Since then, Myrl & Roy’s has not supplied the county. Last year, the county piggybacked on the city of Sioux Falls contract to buy asphalt from Concrete Materials because its plant was closer to where the county was doing highway work, and the savings in transportation costs exceeded the difference in Myrl & Roy’s slightly lower bid.
“That made them angry,” Buthe said.
Makes you wonder how often this happens with the city and county? Giving a bid to the ‘Preferred Contractor’ compared to the ‘lowest bidder’? Or just tweaking the RFP so that only one contractor can bid it. Would love to see the amount of tax dollars that are wasted on these types of ‘deals’.
Do I believe in keeping up with the historical aspects of our city? Yes. Do I think historical paver stones need to be replaced? Yes. Do I think it is a wise for SF taxpayers to be footing the bill? NO;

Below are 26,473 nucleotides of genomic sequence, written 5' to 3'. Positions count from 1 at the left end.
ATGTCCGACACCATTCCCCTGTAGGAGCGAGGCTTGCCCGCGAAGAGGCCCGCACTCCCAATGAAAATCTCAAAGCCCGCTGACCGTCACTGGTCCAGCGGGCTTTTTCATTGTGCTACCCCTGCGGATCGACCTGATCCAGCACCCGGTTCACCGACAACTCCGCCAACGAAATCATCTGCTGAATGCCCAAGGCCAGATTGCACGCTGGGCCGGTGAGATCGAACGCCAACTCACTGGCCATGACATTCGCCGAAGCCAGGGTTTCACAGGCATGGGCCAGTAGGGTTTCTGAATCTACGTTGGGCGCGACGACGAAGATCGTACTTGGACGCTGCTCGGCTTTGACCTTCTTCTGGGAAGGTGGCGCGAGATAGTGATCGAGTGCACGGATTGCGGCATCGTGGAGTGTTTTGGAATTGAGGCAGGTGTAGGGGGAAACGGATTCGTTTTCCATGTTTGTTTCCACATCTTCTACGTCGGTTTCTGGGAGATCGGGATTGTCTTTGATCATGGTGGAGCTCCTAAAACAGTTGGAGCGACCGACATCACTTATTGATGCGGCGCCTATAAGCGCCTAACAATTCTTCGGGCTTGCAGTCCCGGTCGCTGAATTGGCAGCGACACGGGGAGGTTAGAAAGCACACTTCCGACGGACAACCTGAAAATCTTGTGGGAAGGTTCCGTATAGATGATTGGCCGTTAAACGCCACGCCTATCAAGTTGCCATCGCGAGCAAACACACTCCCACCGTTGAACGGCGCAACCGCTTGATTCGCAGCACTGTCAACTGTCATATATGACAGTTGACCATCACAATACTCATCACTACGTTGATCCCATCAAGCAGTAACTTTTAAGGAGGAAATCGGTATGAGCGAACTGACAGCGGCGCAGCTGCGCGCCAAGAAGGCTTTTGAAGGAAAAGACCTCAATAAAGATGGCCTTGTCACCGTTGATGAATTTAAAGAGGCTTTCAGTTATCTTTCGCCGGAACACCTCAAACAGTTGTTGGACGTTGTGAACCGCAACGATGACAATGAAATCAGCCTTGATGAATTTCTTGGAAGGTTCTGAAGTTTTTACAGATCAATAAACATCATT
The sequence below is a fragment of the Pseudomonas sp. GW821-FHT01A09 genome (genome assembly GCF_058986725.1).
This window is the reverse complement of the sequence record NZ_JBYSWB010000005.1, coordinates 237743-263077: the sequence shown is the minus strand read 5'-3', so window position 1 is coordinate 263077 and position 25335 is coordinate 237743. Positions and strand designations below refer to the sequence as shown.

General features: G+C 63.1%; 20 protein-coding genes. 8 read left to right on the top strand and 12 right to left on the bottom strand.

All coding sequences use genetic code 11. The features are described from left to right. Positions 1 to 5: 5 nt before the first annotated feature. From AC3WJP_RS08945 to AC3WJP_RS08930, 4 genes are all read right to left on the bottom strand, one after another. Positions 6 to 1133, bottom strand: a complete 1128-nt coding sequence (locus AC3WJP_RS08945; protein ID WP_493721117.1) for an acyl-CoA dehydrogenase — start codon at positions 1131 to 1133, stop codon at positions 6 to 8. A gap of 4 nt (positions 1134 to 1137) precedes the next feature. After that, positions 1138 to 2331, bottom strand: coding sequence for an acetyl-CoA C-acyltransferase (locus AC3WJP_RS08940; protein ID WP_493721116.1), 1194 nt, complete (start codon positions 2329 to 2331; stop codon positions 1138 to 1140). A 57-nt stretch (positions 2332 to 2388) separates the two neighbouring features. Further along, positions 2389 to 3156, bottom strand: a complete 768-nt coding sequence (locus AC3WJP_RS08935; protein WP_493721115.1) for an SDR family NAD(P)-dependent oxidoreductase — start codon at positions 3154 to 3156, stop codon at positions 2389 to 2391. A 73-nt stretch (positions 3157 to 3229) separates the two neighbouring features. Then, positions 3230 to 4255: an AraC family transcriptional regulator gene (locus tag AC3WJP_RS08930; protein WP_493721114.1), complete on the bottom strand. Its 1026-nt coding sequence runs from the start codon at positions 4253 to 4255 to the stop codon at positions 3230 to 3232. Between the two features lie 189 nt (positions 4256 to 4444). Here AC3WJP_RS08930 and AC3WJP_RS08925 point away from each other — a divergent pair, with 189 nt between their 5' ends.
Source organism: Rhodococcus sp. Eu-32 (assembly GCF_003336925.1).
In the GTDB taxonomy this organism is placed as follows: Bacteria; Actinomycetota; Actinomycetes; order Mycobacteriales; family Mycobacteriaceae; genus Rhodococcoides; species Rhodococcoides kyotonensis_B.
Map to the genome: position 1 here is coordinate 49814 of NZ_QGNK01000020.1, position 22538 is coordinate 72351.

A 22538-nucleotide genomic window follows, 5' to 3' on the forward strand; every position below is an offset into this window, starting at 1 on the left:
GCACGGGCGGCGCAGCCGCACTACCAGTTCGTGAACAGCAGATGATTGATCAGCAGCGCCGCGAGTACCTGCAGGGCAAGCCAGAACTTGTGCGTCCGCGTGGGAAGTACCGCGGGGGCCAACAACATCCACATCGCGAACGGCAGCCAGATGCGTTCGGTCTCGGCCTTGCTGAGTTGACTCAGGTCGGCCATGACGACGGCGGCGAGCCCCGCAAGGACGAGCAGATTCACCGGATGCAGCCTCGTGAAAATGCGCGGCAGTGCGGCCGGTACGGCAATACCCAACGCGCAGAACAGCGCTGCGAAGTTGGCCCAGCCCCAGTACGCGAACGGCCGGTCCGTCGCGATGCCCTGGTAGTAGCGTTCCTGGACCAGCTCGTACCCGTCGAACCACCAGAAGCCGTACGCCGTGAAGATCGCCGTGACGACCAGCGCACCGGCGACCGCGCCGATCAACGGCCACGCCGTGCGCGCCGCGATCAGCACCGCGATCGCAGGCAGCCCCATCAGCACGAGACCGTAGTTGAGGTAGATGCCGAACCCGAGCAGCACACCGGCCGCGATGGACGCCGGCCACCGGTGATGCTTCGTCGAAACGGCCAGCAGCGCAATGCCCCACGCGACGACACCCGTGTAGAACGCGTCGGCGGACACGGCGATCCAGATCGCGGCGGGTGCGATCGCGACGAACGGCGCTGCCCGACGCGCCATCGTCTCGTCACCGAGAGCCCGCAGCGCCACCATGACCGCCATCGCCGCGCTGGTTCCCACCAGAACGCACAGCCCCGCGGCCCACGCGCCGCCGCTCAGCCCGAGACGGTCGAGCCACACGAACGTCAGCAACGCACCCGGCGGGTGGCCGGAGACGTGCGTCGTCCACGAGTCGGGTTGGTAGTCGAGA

A $16,000 grant will help pay for the restoration of a central Sioux Falls alley where the 19th and 21st centuries collide.
Quartzite paving stones in the alley connecting Sixth and Seventh streets between Duluth and Summit avenues are to be removed this summer. City workers will pour a concrete subsurface, then relay the pavers.
With help from the South Dakota State Historical Society’s Deadwood Fund grant program, the city’s cost will be around $175,000.
While I do think that the street department has some financial obligation, I don’t think we need to foot the Lion’s share of this project. I think the city’s role should be making sure the project is done correctly and zoning is in place to do this type of infrastructure work, beyond that, I think either private donations, grants (which are already being used) or adjoining property tax assessments should pay for this project. I scratch my head when the city forces businesses and homeowners to build city sidewalks at their expense, but we drop a cool $175,000 in a neighborhood because it is ‘historical’. Fine. Make them pay for it. It is no different then citizens fixing the city sidewalks.